Lister standing engine

Discussion in 'REME' started by TheIronDuke, May 10, 2008.

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  1. TheIronDuke

    TheIronDuke LE Book Reviewer

    Hi guys. I have always admired chaps who dont give a rats about black fingernails, you know?

    Right, heres the deal.

    Just back from a lovely wedding do in the country and having had a few too many free drinks, and the Memsahib having gone to bed... I find myself alone with my laptop.

    I should have gone for, I really should.

    Instead I went to eBay. And bid on a Lister standing engine. A Lister G1, which I think is a single cylinder standing engine. Its a runner, but I bet the big ends are fukced.

    No problem. Its a winter project and happy days in my shed. That is not why I need your expertese. I can do white bearings and at a push, rebore the frocking thing.

    The reason I come to you is this.

    I've bought it, but I aint got a scoobie what to do with it.

    I got a river. Extensive woods, a garden and a wife who is asking what the frock I am doing buying a Lister standing engine.

    You see my problem?

    Any advice welcome.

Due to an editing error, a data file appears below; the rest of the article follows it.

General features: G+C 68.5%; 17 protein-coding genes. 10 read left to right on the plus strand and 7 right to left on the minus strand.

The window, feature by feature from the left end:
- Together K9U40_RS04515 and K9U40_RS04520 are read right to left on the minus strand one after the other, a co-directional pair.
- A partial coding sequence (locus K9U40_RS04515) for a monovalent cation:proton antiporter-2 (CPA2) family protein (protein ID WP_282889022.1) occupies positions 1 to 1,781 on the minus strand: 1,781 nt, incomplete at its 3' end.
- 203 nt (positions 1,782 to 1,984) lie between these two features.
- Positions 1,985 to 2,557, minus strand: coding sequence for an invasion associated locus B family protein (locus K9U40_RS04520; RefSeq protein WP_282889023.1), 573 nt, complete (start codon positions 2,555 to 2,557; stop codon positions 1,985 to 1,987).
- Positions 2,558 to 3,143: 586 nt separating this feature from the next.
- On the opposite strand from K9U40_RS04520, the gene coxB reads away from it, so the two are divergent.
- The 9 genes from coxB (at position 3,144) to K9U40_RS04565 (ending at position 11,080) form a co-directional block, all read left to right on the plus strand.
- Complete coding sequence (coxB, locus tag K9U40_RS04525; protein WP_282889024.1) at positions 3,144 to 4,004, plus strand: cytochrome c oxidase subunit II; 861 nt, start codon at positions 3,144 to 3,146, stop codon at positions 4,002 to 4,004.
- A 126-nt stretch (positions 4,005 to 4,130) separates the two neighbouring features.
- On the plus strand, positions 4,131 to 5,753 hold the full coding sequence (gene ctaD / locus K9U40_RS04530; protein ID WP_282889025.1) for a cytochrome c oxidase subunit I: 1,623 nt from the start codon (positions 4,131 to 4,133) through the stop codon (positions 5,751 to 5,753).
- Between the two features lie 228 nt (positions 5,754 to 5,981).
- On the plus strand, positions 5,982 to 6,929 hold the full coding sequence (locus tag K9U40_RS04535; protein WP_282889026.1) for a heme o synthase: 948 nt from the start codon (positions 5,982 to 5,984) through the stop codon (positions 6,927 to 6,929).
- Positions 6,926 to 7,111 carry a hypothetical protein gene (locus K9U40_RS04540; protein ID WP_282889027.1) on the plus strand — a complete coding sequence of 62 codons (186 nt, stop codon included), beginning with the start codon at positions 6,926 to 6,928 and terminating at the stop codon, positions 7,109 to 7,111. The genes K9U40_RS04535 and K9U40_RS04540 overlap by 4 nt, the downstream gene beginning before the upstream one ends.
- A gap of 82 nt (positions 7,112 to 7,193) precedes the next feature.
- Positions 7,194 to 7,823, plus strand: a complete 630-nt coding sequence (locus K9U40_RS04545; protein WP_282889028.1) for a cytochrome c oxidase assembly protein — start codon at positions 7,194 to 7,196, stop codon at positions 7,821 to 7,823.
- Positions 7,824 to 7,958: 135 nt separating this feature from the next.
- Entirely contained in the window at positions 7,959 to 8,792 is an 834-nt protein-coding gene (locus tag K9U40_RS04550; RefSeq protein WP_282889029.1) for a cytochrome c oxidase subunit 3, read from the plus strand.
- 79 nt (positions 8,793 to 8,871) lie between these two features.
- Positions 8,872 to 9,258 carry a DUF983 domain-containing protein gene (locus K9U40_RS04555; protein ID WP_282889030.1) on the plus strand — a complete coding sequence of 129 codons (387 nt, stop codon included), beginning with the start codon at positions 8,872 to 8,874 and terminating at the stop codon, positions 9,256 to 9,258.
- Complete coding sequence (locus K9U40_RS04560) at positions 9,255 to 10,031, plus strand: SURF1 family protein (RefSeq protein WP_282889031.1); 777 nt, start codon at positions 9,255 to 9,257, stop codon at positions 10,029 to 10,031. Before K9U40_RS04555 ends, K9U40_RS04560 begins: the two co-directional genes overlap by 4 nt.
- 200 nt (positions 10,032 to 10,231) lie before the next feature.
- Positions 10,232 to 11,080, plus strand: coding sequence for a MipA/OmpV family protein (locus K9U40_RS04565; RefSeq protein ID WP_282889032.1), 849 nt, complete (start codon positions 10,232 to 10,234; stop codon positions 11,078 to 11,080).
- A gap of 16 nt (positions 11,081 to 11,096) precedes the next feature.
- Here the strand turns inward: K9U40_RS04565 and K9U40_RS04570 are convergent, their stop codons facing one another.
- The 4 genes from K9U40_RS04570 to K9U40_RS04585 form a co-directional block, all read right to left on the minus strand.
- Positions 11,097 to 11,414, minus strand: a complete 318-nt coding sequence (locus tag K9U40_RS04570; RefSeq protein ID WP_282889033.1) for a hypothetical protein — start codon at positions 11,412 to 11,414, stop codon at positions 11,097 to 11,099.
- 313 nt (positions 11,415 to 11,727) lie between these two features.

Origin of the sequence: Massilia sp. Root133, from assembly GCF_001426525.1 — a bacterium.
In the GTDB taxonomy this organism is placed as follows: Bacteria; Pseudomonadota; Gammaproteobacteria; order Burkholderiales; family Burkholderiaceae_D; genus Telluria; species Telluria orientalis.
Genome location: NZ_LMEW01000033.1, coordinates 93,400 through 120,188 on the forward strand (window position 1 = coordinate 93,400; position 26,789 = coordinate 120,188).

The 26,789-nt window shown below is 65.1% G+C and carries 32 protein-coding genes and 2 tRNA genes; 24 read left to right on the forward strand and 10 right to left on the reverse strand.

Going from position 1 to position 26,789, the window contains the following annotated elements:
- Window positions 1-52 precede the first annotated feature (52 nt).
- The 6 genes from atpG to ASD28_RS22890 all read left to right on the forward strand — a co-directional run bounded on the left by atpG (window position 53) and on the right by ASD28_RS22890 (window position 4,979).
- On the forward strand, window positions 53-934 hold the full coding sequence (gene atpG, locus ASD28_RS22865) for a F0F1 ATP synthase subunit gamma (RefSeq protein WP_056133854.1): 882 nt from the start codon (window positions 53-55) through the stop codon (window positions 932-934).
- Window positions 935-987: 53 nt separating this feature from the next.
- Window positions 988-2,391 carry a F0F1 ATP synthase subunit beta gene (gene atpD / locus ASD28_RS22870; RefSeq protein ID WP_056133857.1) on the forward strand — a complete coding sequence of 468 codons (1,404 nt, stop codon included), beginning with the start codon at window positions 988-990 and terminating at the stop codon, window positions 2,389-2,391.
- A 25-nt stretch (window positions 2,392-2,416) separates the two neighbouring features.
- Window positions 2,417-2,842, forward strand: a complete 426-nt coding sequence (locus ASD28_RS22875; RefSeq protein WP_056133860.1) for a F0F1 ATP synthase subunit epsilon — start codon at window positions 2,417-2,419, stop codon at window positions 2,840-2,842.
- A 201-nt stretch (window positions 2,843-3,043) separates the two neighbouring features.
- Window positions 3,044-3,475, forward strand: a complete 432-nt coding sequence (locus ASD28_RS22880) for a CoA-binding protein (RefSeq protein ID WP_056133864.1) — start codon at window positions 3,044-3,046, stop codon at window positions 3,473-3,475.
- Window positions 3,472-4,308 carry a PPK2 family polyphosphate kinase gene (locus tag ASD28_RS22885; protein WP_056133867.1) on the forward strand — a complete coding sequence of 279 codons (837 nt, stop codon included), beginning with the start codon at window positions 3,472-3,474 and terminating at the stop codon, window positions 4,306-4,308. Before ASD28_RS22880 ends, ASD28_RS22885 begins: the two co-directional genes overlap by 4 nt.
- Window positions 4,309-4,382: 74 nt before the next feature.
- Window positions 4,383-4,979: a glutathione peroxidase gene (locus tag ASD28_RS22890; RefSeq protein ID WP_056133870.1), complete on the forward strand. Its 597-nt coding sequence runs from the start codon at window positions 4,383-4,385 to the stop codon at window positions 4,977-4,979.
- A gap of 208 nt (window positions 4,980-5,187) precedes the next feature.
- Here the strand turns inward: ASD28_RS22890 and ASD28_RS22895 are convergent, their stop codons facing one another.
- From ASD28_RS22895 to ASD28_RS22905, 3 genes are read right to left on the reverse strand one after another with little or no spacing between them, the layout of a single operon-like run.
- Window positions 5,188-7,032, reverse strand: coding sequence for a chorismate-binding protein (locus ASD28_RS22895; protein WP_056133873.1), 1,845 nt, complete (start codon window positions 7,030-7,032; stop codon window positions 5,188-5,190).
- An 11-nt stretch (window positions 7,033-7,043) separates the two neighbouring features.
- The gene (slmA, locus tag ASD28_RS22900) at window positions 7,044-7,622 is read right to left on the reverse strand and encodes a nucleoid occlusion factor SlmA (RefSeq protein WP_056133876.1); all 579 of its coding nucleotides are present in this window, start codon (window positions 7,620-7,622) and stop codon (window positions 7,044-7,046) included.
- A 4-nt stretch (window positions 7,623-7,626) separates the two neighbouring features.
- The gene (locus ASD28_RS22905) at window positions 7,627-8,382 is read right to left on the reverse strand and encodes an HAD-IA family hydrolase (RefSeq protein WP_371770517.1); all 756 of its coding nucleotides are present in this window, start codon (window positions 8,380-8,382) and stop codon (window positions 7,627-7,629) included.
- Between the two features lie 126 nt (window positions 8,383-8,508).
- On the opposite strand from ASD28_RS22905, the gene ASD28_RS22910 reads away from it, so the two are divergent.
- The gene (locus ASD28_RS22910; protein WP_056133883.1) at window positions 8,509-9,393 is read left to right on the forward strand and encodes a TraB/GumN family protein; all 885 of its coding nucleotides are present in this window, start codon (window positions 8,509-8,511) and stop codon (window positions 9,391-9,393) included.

2. Dead easy. You use it to power a pump (preferably a really old fashioned lift pump) to lift water from the river to either:

    A) A cistern near the garden.
    B) An irrigation system with canals and so on that runs through the woods to the garden.
    C) A cistern that feeds a fountain in a garden pond.
    D) some other interesting combination of "A", "B" and "C"
  3. Use the engine to power a machine that will plant saplings in the forest to off set EXACTLY the emitions generated by running the engine.
  4. Suggestion 1.) Mount it on a plinth in your front yard. Put a plaque underneath engraved with 'I could have gone to but instead I made this fine investment'.

    2.) Tie a rope round it and the other end round your neck. Drag it to a high bridge. You know the rest.

    As some bloke said in the other thread, it's human nature to find humour in other peoples misfortunes when along you could have gone to